Software ain't what it used to be.
According to last year's President's Information Technology Advisory Committee report, today's software often fails "in unpredicted ways". It's buggy and unreliable, and it just doesn't do what it's supposed to.
Not that anyone needs to be told that by a federal committee. Everyone already knows about the poor quality of software. It's even hit the daily newspapers.
In April, the Mississippi State Tax Commission filed a lawsuit against American Management Systems in Virginia because the automated tax revenue system that the consultancy built didn't work without "multiple incidents of both a critical and serious nature", according to the lawsuit. And The Topeka Capital-Journal, a Kansas newspaper, gleefully reported the Mississippi suit by saying that Kansas' screwed-up tax system relied on the same buggy software.
So everybody knows all about this. But CIOs, either because they're afraid of the vendors they're dependent on or they fear that any admission of failure will reflect negatively on them, aren't talking. At least not on the record.
"I'll talk about it anonymously, but I don't want to push the company name out there," says one IT executive who's frustrated with a vendor and its buggy billing package. "We've had some success dealing with them as a beta tester and wouldn't want to jeopardise that."
As a result of this silence, "there's an amazing lack of detailed examples of serious software failure in the field that can be used to publicise what good and bad [software development] practices are", says Cem Kaner, a Silicon Valley attorney and software quality expert. "CIOs sit on that data." (See "Beta Testing," page 100, for tips.) While vendors shoulder most of the blame for today's shoddy apps, some industry watchers argue that a slice of the blame pie belongs to the all-too-quiet CIOs. Scott GrA¨aux, technology manager at Windough.com, a Florida-based online sweepstakes Web site, says many of his colleagues "hear the complaints from their users but don't invest the time to partner with software providers to create a more robust tool. This leaves their end users with information gaps and leaves the software manufacturer with a subpar product."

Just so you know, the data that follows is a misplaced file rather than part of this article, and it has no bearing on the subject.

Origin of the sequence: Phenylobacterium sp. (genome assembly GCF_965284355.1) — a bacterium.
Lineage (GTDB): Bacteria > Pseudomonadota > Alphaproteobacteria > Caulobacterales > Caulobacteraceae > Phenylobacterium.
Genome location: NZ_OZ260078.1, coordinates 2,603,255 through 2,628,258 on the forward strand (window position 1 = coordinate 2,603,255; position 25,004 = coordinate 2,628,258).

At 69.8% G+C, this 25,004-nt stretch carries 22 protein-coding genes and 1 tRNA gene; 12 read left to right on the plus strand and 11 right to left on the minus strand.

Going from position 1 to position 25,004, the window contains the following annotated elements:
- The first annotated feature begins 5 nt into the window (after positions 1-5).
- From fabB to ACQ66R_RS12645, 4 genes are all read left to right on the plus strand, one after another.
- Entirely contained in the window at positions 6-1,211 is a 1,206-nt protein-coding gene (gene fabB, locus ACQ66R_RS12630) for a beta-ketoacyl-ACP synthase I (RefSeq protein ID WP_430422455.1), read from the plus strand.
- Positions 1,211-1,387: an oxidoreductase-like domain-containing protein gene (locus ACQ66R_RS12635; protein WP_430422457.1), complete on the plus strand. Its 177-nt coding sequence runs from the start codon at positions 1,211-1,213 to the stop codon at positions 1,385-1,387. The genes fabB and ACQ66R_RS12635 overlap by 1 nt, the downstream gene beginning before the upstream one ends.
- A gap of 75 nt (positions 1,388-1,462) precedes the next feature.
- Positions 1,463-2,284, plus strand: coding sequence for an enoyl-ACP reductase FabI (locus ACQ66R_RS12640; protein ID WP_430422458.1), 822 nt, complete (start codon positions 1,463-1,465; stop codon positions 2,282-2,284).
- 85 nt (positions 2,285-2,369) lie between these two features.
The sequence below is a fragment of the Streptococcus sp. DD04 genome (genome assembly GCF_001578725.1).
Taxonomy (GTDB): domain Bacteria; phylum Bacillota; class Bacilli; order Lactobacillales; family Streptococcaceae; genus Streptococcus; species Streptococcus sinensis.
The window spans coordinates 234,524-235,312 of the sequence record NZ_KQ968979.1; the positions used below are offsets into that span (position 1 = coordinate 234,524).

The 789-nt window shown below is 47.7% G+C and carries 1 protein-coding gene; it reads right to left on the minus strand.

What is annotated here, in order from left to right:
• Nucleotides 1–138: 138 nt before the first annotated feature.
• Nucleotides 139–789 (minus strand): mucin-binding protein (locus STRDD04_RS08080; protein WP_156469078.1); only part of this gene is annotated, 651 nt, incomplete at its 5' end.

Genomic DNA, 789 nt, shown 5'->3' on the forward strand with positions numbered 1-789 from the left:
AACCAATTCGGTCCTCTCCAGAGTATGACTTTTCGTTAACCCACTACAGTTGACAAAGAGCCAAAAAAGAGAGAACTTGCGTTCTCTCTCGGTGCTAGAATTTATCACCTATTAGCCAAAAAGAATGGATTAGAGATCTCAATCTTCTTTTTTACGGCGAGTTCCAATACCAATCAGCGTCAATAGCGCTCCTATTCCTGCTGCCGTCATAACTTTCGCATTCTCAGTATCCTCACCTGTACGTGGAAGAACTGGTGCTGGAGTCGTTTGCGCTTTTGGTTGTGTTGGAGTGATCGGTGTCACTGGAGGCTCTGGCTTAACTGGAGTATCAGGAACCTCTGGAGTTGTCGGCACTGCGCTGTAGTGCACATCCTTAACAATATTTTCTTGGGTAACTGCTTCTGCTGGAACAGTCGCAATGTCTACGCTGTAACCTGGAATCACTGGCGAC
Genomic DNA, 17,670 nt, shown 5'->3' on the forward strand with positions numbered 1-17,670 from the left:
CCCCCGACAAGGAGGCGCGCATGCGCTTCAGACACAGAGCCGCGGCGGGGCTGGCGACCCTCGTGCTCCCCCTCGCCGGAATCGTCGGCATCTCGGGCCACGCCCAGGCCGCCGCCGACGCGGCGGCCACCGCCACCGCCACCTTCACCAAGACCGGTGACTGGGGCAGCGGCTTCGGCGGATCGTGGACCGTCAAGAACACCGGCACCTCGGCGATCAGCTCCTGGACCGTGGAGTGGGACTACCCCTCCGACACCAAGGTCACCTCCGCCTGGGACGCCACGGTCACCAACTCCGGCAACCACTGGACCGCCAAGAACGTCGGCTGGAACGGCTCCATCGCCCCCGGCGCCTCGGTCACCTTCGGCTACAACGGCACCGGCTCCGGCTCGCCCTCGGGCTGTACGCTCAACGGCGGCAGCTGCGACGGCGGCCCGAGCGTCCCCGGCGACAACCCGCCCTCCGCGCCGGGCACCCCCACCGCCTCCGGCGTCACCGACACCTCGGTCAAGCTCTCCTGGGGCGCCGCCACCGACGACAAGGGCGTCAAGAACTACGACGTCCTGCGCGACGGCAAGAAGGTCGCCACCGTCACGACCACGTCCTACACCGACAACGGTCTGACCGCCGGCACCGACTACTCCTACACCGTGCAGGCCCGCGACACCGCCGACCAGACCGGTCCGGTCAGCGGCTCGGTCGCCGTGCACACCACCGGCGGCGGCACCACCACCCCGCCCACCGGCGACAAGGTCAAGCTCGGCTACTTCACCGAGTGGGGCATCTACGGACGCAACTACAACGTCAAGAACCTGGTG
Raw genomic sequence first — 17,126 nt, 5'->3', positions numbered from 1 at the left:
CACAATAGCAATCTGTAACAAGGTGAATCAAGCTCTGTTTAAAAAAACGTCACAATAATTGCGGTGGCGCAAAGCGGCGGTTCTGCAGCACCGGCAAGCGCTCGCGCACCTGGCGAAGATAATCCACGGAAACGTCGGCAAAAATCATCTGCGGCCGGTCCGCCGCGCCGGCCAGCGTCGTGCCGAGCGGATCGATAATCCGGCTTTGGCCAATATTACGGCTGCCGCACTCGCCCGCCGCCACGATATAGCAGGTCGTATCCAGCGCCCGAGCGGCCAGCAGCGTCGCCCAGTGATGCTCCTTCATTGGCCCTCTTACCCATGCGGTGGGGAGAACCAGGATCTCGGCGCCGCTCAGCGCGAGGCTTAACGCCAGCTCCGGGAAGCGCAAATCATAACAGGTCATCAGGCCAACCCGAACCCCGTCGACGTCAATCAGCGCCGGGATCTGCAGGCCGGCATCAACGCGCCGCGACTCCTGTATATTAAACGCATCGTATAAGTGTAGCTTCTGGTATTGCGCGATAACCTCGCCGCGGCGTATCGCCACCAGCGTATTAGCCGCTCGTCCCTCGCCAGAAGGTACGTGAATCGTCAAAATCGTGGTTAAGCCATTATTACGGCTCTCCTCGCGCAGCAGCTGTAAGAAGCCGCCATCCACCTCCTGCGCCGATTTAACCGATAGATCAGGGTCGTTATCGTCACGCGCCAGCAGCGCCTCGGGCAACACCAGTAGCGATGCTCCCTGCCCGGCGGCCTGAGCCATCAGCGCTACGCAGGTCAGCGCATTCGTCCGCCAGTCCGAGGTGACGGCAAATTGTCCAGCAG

But a handful of CIOs are bucking the trend. They're making sure they get better software by hopping in on vendors' test and development cycles and holding out cash until they fix their apps. For these CIOs, upsetting the status quo and sharing their time and know-how with vendors are worth the cost if it means they won't have to put up with substandard programs, infinite tweaks and endless service calls.
It Was the Best of Times . . .
"The software development process used to be a long and complicated thing," recalls Randy Covill, senior analyst of e-commerce strategies and applications at AMR Research, an IT industry analysis company in Boston. As Roger Sherman, former director of testing for Microsoft, explained in his 1995 report "Shipping the Right Products at the Right Time", software quality is defined by three dimensions: reliability, feature set and schedule [the process]. If market conditions change and cause developers to place disproportionate emphasis on any one leg of this stool, the other two can suffer. If being first to market (the opposite of schedule) or feature set takes precedence, warns Sherman, reliability may suffer. For many years, when the market was less volatile, developers produced reliable software because they stuck to safe schedules.
According to Covill, the accepted best practices for software development used to call for three to six months of study before a 12-month product cycle even began. After that, developers conducted up to 16 types of tests for functionality, stability, ease of integration and scalability. Then, after the developers deemed the software stable enough to be used in controlled, real-world settings, they shipped it out to beta testers, who reported back to the developers.